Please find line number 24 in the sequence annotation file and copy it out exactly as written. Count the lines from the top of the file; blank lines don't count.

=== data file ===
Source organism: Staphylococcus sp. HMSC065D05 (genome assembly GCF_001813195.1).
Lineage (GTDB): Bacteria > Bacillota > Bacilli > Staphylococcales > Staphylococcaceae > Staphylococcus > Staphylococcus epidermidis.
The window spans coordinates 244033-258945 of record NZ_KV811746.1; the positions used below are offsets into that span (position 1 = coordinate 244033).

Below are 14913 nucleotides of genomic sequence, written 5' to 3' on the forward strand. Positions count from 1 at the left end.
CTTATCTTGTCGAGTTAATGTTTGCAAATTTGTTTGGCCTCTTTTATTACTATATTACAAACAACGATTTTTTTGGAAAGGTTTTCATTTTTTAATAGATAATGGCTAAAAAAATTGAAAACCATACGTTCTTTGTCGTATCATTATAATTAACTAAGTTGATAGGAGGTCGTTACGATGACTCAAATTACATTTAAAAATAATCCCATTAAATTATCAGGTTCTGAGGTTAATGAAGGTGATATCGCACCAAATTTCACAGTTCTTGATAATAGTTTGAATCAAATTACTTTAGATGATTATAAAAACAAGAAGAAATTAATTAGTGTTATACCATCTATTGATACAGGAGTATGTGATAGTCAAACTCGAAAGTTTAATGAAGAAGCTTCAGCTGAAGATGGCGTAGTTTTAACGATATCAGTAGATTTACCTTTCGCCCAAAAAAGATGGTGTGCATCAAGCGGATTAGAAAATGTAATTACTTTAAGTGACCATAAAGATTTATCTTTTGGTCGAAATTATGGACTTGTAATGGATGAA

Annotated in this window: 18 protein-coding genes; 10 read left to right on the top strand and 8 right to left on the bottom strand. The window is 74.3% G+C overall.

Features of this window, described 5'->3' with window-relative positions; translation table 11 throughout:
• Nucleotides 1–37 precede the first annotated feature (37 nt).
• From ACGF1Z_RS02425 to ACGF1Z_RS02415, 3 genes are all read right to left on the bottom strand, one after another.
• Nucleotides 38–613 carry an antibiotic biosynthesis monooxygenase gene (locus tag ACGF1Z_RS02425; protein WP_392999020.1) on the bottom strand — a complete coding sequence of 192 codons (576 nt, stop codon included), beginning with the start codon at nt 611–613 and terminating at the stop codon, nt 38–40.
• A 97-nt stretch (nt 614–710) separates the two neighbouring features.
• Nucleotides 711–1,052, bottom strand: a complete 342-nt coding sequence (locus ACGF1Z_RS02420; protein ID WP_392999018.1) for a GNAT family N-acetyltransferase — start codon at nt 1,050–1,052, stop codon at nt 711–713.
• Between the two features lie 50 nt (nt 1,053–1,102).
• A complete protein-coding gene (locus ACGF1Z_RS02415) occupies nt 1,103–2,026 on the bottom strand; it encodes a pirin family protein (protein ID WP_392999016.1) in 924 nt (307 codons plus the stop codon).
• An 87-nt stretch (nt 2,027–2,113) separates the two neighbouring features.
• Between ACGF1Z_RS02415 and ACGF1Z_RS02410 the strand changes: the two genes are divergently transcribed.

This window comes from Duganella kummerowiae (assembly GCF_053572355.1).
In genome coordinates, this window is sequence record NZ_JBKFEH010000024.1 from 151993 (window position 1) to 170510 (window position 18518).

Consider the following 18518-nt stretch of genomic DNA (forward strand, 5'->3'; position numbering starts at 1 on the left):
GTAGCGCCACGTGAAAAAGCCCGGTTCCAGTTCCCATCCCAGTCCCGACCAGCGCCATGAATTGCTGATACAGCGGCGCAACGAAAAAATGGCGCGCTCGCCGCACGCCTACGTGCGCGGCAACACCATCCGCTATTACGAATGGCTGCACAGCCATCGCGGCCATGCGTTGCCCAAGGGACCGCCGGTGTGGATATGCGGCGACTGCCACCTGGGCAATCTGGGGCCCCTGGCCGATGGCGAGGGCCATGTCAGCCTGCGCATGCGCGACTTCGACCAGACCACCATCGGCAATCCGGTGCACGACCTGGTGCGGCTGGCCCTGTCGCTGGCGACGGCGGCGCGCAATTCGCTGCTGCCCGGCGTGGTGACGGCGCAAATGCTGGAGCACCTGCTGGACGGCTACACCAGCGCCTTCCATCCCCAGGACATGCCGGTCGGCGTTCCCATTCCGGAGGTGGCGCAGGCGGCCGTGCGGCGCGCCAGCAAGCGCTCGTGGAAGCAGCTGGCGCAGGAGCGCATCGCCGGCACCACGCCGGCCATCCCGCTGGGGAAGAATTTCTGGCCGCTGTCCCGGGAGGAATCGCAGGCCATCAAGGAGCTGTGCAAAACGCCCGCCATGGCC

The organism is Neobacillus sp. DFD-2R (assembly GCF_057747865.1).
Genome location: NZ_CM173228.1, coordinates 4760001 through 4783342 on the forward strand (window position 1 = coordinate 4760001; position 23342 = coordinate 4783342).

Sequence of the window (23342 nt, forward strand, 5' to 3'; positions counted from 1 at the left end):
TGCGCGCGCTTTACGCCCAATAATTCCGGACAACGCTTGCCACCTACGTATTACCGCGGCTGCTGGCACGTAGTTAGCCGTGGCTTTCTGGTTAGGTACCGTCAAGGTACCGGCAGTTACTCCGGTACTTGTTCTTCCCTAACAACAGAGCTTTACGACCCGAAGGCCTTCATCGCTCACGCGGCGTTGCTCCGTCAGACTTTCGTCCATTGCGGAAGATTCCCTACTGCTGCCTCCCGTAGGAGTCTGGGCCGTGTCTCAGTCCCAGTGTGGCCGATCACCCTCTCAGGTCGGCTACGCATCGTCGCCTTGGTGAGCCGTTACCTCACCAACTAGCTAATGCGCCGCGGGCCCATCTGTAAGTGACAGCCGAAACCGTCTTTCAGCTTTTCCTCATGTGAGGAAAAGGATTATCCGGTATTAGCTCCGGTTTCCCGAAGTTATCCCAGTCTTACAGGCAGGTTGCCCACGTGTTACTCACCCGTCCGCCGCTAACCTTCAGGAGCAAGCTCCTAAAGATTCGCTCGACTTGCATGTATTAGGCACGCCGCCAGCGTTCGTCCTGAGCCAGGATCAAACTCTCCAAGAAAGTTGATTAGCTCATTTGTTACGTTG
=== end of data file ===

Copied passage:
TGCGCGCGCTTTACGCCCAATAATTCCGGACAACGCTTGCCACCTACGTATTACCGCGGCTGCTGGCACGTAGTTAGCCGTGGCTTTCTGGTTAGGTACCGTCAAGGTACCGGCAGTTACTCCGGTACTTGTTCTTCCCTAACAACAGAGCTTTACGACCCGAAGGCCTTCATCGCTCACGCGGCGTTGCTCCGTCAGACTTTCGTCCATTGCGGAAGATTCCCTACTGCTGCCTCCCGTAGGAGTCTGGGCCGTGTCTCAGTCCCAGTGTGGCCGATCACCCTCTCAGGTCGGCTACGCATCGTCGCCTTGGTGAGCCGTTACCTCACCAACTAGCTAATGCGCCGCGGGCCCATCTGTAAGTGACAGCCGAAACCGTCTTTCAGCTTTTCCTCATGTGAGGAAAAGGATTATCCGGTATTAGCTCCGGTTTCCCGAAGTTATCCCAGTCTTACAGGCAGGTTGCCCACGTGTTACTCACCCGTCCGCCGCTAACCTTCAGGAGCAAGCTCCTAAAGATTCGCTCGACTTGCATGTATTAGGCACGCCGCCAGCGTTCGTCCTGAGCCAGGATCAAACTCTCCAAGAAAGTTGATTAGCTCATTTGTTACGTTG